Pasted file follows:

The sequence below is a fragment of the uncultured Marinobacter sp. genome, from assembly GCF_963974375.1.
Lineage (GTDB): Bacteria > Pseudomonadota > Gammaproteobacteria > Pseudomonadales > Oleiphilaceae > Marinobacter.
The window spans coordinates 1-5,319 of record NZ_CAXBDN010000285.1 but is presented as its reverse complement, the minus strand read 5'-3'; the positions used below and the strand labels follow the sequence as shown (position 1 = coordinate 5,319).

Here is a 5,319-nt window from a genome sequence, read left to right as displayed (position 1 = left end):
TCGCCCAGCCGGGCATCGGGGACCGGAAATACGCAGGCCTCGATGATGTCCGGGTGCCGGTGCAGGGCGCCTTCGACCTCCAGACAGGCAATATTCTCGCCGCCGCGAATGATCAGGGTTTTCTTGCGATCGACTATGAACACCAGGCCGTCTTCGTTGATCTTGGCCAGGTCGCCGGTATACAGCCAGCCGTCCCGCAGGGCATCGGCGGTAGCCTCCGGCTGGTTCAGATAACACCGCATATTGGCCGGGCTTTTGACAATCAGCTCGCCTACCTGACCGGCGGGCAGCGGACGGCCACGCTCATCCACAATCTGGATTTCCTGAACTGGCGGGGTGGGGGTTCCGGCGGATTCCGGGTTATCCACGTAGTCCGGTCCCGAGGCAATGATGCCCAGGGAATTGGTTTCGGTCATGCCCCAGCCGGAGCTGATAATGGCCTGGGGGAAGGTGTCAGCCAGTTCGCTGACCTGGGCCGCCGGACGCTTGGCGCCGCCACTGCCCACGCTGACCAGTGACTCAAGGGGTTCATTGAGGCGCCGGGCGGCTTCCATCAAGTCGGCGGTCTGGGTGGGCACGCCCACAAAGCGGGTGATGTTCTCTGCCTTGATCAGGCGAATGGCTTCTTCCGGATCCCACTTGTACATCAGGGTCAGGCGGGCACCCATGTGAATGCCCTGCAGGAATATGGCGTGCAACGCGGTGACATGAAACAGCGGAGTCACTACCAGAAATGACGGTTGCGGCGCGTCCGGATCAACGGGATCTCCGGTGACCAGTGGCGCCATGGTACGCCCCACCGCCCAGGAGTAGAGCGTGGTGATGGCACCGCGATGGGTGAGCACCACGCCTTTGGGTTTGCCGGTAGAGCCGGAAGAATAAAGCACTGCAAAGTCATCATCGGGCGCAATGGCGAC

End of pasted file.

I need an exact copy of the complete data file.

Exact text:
The sequence below is a fragment of the uncultured Marinobacter sp. genome, from assembly GCF_963974375.1.
Lineage (GTDB): Bacteria > Pseudomonadota > Gammaproteobacteria > Pseudomonadales > Oleiphilaceae > Marinobacter.
The window spans coordinates 1-5,319 of record NZ_CAXBDN010000285.1 but is presented as its reverse complement, the minus strand read 5'-3'; the positions used below and the strand labels follow the sequence as shown (position 1 = coordinate 5,319).

Here is a 5,319-nt window from a genome sequence, read left to right as displayed (position 1 = left end):
TCGCCCAGCCGGGCATCGGGGACCGGAAATACGCAGGCCTCGATGATGTCCGGGTGCCGGTGCAGGGCGCCTTCGACCTCCAGACAGGCAATATTCTCGCCGCCGCGAATGATCAGGGTTTTCTTGCGATCGACTATGAACACCAGGCCGTCTTCGTTGATCTTGGCCAGGTCGCCGGTATACAGCCAGCCGTCCCGCAGGGCATCGGCGGTAGCCTCCGGCTGGTTCAGATAACACCGCATATTGGCCGGGCTTTTGACAATCAGCTCGCCTACCTGACCGGCGGGCAGCGGACGGCCACGCTCATCCACAATCTGGATTTCCTGAACTGGCGGGGTGGGGGTTCCGGCGGATTCCGGGTTATCCACGTAGTCCGGTCCCGAGGCAATGATGCCCAGGGAATTGGTTTCGGTCATGCCCCAGCCGGAGCTGATAATGGCCTGGGGGAAGGTGTCAGCCAGTTCGCTGACCTGGGCCGCCGGACGCTTGGCGCCGCCACTGCCCACGCTGACCAGTGACTCAAGGGGTTCATTGAGGCGCCGGGCGGCTTCCATCAAGTCGGCGGTCTGGGTGGGCACGCCCACAAAGCGGGTGATGTTCTCTGCCTTGATCAGGCGAATGGCTTCTTCCGGATCCCACTTGTACATCAGGGTCAGGCGGGCACCCATGTGAATGCCCTGCAGGAATATGGCGTGCAACGCGGTGACATGAAACAGCGGAGTCACTACCAGAAATGACGGTTGCGGCGCGTCCGGATCAACGGGATCTCCGGTGACCAGTGGCGCCATGGTACGCCCCACCGCCCAGGAGTAGAGCGTGGTGATGGCACCGCGATGGGTGAGCACCACGCCTTTGGGTTTGCCGGTAGAGCCGGAAGAATAAAGCACTGCAAAGTCATCATCGGGCGCAATGGCGAC